By Missy Hodgin
Texas AgriLife Agent
Dr. Brett Collier, research scientist for the Texas A&M Institute of Renewable Resources, said that early spring rains are essential for ground nesting birds of all species. “Spring rains create nesting cover and create forage, ranging from low-lying herbaceous undergrowth as well as insect populations that thrive in the midsummer.”
For quail and turkey, early spring rains are almost a requirement to survive and this year they did not happen. Collier said dove populations are not as significantly impacted by the drought as the other three because they can easily travel great distances to find water and food.
Cory Mason, Texas Parks and Wildlife Department (TPWD) migratory shore and upland game bird program leader, said dove are dependent on seeds and agriculture crops for the majority of their diet. “Both were down this year and as such we expected decreased production,” he said. “As food availability was hit or miss, so was the hunting.” Dove were very concentrated on the food crops that were available this year. Fortunately dove can respond quickly and one or two dry years will not result in a long-term reproduction decline. Landowners can make their property more attractive to dove with minimal effort. Practices such as winter disking to encourage seed production and providing permanent water sources can greatly increase local dove numbers.
According to Collier, turkey reproduction was poor this year. “I know of no areas of the state that had average or anything above average as far as turkey reproduction,” he said.
Nesting was limited, which is good and bad for the turkey population. While reproduction was down, survival for adult females was high. Although Collier has seen no impact of the drought on male turkeys, he recommends hunters not harvest females this fall to maintain populations.
Collier said his research did show more extreme movement of turkeys this year, from a normal average of 0.9 to 1.8 miles per day to 3.1 to 4.3 miles per day.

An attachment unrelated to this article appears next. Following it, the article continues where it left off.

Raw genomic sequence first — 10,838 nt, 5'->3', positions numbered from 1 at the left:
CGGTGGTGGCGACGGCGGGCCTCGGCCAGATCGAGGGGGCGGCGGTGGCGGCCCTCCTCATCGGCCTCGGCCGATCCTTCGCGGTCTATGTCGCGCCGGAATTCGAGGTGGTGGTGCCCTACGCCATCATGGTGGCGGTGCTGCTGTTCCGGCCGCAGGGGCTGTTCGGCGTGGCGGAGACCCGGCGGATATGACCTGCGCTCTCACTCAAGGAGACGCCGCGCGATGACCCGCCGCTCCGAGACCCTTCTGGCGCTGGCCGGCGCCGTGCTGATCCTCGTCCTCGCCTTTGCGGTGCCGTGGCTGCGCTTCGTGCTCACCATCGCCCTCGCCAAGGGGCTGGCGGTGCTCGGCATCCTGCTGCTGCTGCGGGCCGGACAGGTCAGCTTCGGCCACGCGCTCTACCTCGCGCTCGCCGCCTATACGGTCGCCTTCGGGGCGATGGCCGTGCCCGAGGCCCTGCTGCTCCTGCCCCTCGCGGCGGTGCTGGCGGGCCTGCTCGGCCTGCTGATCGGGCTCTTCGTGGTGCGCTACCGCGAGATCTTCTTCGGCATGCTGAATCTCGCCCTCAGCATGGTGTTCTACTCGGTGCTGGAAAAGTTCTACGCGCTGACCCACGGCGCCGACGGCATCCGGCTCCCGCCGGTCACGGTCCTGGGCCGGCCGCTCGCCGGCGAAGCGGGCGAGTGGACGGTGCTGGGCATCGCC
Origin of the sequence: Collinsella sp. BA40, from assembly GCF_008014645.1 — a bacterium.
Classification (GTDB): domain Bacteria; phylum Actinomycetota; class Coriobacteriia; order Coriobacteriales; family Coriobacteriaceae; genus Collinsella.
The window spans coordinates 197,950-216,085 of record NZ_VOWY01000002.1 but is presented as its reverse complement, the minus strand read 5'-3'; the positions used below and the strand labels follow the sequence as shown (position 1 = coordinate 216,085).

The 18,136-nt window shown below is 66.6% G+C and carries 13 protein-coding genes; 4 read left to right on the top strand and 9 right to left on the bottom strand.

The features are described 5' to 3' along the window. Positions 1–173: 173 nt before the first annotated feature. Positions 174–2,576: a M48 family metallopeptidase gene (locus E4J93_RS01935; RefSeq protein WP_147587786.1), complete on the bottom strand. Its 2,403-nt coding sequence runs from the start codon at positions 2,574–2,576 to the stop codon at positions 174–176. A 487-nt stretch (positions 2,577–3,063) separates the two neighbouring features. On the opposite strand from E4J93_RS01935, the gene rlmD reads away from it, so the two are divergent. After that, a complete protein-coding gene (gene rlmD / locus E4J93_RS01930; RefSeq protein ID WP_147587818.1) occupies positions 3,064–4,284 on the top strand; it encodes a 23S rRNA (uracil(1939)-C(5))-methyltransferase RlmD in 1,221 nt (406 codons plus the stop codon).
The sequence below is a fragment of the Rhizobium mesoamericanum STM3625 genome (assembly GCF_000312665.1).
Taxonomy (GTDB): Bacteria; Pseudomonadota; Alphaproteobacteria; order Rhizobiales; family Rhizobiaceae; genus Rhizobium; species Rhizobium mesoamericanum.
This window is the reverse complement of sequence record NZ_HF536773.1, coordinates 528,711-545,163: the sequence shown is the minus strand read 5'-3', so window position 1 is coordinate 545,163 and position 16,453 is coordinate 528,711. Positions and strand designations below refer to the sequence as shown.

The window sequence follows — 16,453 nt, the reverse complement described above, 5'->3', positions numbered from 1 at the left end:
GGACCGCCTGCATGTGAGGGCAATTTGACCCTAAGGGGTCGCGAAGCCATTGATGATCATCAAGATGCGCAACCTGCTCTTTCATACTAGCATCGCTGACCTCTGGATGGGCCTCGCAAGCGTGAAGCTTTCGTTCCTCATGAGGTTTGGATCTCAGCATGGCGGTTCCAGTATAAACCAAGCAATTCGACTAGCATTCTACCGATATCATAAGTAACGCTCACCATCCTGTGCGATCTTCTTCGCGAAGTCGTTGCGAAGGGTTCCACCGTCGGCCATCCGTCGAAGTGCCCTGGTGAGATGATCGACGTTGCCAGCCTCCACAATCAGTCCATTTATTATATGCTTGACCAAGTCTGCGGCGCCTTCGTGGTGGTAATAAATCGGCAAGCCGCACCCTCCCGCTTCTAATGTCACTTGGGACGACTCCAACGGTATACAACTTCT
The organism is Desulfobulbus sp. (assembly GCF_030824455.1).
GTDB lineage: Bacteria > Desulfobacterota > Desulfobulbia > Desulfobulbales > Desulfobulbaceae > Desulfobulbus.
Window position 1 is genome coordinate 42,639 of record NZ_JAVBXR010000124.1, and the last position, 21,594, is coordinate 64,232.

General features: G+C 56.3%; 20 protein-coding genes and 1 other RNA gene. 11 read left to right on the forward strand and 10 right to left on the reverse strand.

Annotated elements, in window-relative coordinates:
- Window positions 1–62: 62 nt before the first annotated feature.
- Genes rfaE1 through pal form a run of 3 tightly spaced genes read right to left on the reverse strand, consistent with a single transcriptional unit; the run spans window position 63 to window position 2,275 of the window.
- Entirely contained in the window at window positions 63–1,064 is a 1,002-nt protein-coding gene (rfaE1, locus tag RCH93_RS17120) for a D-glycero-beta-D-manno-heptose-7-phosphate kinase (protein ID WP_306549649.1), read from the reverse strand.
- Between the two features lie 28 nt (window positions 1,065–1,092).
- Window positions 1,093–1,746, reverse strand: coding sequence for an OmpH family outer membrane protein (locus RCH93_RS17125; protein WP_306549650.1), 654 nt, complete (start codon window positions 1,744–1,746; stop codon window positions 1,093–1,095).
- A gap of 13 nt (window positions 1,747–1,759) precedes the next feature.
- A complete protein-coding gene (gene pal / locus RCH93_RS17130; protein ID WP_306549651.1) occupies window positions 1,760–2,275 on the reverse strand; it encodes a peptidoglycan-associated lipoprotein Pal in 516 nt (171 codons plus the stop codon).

Dr. Dale Rollins, Texas AgriLife Extension Service wildlife specialist, who is the director of the Rolling Plains Quail Research Ranch (RPQRR) near Roby said, “This year’s record heat and prolonged drought has hit struggling quail populations with a serious one-two punch across West Texas. Rollins said the ranch has about 50 percent less quail than last year. Of the 78 radio-marked hens at RPQRR alive on May 1, only eleven attempted a nest, and only five of those nests hatched. Three weeks after hatching, no chicks were observed. Rollins saw the same trend that Collier observed in turkeys: with quail not nesting, more are surviving. Rollins said, “If there’s any good news here, it’s that the birds we have left are indeed ‘survivors’ and hopefully that ability will stay with them until next spring.
To help establish quail populations, Rollins recommends landowners use water-harvesting techniques such as constructing spreader dams to create ‘quail oases’ or wet spots to increase vegetation and insects for quail. He also recommends discretion when it comes to hunting this winter. Most ranches Rollins works with will not be hunting quail this year in an effort to conserve the breeding stock that remains.
Alan Cain, TPWD deer program leader, said the drought is also affecting the state’s 4 million white-tailed deer. “Everything from antler quality to fawn production and overall survival will be affected by the tough range conditions this year,” he said.
Hunters can expect antler quality to be below average and much lower than last year. But with good habitat management, ranchers can limit the effect of the drought on antler quality. Cain encourages deer hunters to hunt deer early in the season to ensure that there are enough food and water sources through the winter months for the remaining deer. “By reducing deer numbers early on, hunters can help ensure enough native forage will be available through the winter months.
The good news about the fires and drought from a wildlife perspective is that fires will, assuming spring rains are received, produce good vegetation. According to Collier, if rains hit at the right time – February to April – there will be nesting and reproduction next year.
For more information on this subject, contact Missy at the extension office at (940) 538-5042 or 538-5052 or via email at email@example.com.